The hunter is now being pursued by the game.
This story first appeared in the November 27, 2013 issue of WWD. Subscribe Today.
In a stunning turnabout in what has grown into an epic struggle between the two biggest forces in U.S. men’s specialty store retailing, The Men’s Wearhouse Inc. Tuesday offered to acquire its archrival Jos. A. Bank Clothiers Inc. for $55 a share in cash, or about $1.54 billion.
The bid comes just 12 days after Bank’s unsolicited $2.4 billion $48-a-share offer for the larger Men’s Wearhouse had expired and puts Men’s Wearhouse on offense following a year of playing defense.
After facing a public relations setback after founder and former chief executive officer George Zimmer resigned from its board this summer, MW has spent the last two months fending off Jos. A. Bank’s unwelcome advances and the subsequent insistence of its largest shareholder, Eminence Capital, that it seriously negotiate with its suitor.
Eminence, which holds a 9.8 percent stake in MW and unspecified holdings in Bank as well, had begun to press for “white agent” status with MW, seeking a meeting in which the retailer’s bylaws could be modified and paving the way for a change in the composition of Houston-based company’s board.
Eminence had agreed that the $48-a-share was an insufficient offer but wanted the companies to talk.
Eminence’s eagerness for a merger came through again in its reaction to Tuesday’s surprise bid.
“We are pleased to see that the board of Men’s Wearhouse agrees with us and recognizes the substantial benefits of merging with Jos. A. Bank,” said Ricky Sandler, ceo and chief investment officer of Eminence.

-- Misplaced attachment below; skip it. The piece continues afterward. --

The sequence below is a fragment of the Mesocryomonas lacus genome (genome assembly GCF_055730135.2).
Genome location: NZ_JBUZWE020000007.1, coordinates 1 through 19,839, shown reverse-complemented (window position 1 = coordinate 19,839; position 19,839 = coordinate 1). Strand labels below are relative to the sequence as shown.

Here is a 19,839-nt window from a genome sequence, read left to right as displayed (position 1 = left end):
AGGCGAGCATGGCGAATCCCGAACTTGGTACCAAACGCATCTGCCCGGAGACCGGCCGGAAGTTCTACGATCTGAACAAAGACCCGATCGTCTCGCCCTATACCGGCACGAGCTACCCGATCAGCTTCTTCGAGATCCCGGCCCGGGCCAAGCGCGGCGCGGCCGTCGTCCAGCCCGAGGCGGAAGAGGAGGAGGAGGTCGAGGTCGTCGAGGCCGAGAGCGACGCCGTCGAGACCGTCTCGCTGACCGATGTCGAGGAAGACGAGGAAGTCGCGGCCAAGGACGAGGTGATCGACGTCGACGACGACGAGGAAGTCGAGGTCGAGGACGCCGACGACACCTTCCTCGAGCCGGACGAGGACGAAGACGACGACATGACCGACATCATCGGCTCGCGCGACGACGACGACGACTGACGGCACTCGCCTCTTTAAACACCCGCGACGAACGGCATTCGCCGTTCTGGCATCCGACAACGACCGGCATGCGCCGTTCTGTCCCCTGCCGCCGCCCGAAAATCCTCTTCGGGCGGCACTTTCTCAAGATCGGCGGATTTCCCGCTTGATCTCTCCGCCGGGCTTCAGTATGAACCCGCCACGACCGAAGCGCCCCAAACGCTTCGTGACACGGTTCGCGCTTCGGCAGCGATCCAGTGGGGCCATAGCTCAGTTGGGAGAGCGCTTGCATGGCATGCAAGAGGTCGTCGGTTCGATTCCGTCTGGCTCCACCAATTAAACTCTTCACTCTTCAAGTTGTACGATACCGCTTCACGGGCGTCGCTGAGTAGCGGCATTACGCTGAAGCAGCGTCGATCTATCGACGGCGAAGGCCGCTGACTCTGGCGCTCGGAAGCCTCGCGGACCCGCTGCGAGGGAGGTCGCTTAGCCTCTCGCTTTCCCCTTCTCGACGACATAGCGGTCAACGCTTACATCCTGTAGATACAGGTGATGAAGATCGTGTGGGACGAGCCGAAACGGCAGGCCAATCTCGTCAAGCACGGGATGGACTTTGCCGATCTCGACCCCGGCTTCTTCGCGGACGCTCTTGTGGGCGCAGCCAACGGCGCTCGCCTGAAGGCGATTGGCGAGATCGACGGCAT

The MW offer provided a 32 percent premium to Bank’s stock price of $41.66 on Oct. 8, the day Bank’s takeover bid became public. But shares of Bank soared past the offering price Tuesday, ending the day up $5.70, or 11.3 percent, at $56.30.
By contrast, Jos. A. Bank in October said its offer of $48 per share represented a 42 percent premium over the Men’s Wearhouse’s stock price on Sept. 17, the day before Bank first reached out to its rival. Shares of MW rose $3.50, or 7.4 percent, to $50.57 in trading Tuesday.
Other than to confirm receipt of the offer and indicate that they would review it with their financial and legal advisers, officials at Jos. A. Bank had no comment on the MW offer.
Still, the latest takeover overture has a number of advantages the Jos. A. Bank offer lacked. It would be funded entirely from cash on hand and debt financing, whereas Bank’s acquisition of MW would have required cash, new debt and $250 million in equity financing from Golden Gate Capital.
In a letter sent to Jos. A. Bank chairman Robert Wildrick, Doug Ewert, MW president and ceo, pointed out his company’s greater scope: MW has more stores and its sales for the last 12 months outpace Bank’s by a $2.5 billion to $1 billion margin — and its greater experience with making and integrating acquisitions, including its June purchase of Joseph Abboud and its earlier pick-ups of After Hours, a formalwear specialist, and Moores, a Canadian apparel chain.